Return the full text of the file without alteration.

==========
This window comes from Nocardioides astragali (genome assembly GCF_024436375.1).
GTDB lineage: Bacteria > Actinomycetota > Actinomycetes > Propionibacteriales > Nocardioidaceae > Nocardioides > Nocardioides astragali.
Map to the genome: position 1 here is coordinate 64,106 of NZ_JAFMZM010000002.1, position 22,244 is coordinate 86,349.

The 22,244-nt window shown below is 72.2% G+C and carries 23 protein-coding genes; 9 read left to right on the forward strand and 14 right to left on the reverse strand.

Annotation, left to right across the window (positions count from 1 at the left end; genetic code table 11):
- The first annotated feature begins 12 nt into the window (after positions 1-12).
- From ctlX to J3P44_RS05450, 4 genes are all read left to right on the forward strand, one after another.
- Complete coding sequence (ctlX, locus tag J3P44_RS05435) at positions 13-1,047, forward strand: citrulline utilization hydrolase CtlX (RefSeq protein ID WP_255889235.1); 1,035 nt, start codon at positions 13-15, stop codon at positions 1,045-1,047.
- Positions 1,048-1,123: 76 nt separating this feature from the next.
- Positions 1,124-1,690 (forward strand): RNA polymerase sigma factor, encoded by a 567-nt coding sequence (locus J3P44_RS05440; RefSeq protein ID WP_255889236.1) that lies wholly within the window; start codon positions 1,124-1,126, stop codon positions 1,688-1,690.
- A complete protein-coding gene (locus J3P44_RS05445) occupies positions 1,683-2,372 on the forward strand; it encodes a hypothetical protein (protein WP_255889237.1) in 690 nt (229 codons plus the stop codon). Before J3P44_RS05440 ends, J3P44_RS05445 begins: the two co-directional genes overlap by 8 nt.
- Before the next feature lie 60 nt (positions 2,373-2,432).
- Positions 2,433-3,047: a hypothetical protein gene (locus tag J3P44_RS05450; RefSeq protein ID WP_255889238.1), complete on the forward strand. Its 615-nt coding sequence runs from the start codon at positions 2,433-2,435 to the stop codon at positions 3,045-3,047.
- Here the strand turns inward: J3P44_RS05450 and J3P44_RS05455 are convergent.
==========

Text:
This window comes from Nocardioides astragali (genome assembly GCF_024436375.1).
GTDB lineage: Bacteria > Actinomycetota > Actinomycetes > Propionibacteriales > Nocardioidaceae > Nocardioides > Nocardioides astragali.
Map to the genome: position 1 here is coordinate 64,106 of NZ_JAFMZM010000002.1, position 22,244 is coordinate 86,349.

The 22,244-nt window shown below is 72.2% G+C and carries 23 protein-coding genes; 9 read left to right on the forward strand and 14 right to left on the reverse strand.

Annotation, left to right across the window (positions count from 1 at the left end; genetic code table 11):
- The first annotated feature begins 12 nt into the window (after positions 1-12).
- From ctlX to J3P44_RS05450, 4 genes are all read left to right on the forward strand, one after another.
- Complete coding sequence (ctlX, locus tag J3P44_RS05435) at positions 13-1,047, forward strand: citrulline utilization hydrolase CtlX (RefSeq protein ID WP_255889235.1); 1,035 nt, start codon at positions 13-15, stop codon at positions 1,045-1,047.
- Positions 1,048-1,123: 76 nt separating this feature from the next.
- Positions 1,124-1,690 (forward strand): RNA polymerase sigma factor, encoded by a 567-nt coding sequence (locus J3P44_RS05440; RefSeq protein ID WP_255889236.1) that lies wholly within the window; start codon positions 1,124-1,126, stop codon positions 1,688-1,690.
- A complete protein-coding gene (locus J3P44_RS05445) occupies positions 1,683-2,372 on the forward strand; it encodes a hypothetical protein (protein WP_255889237.1) in 690 nt (229 codons plus the stop codon). Before J3P44_RS05440 ends, J3P44_RS05445 begins: the two co-directional genes overlap by 8 nt.
- Before the next feature lie 60 nt (positions 2,373-2,432).
- Positions 2,433-3,047: a hypothetical protein gene (locus tag J3P44_RS05450; RefSeq protein ID WP_255889238.1), complete on the forward strand. Its 615-nt coding sequence runs from the start codon at positions 2,433-2,435 to the stop codon at positions 3,045-3,047.
- Here the strand turns inward: J3P44_RS05450 and J3P44_RS05455 are convergent.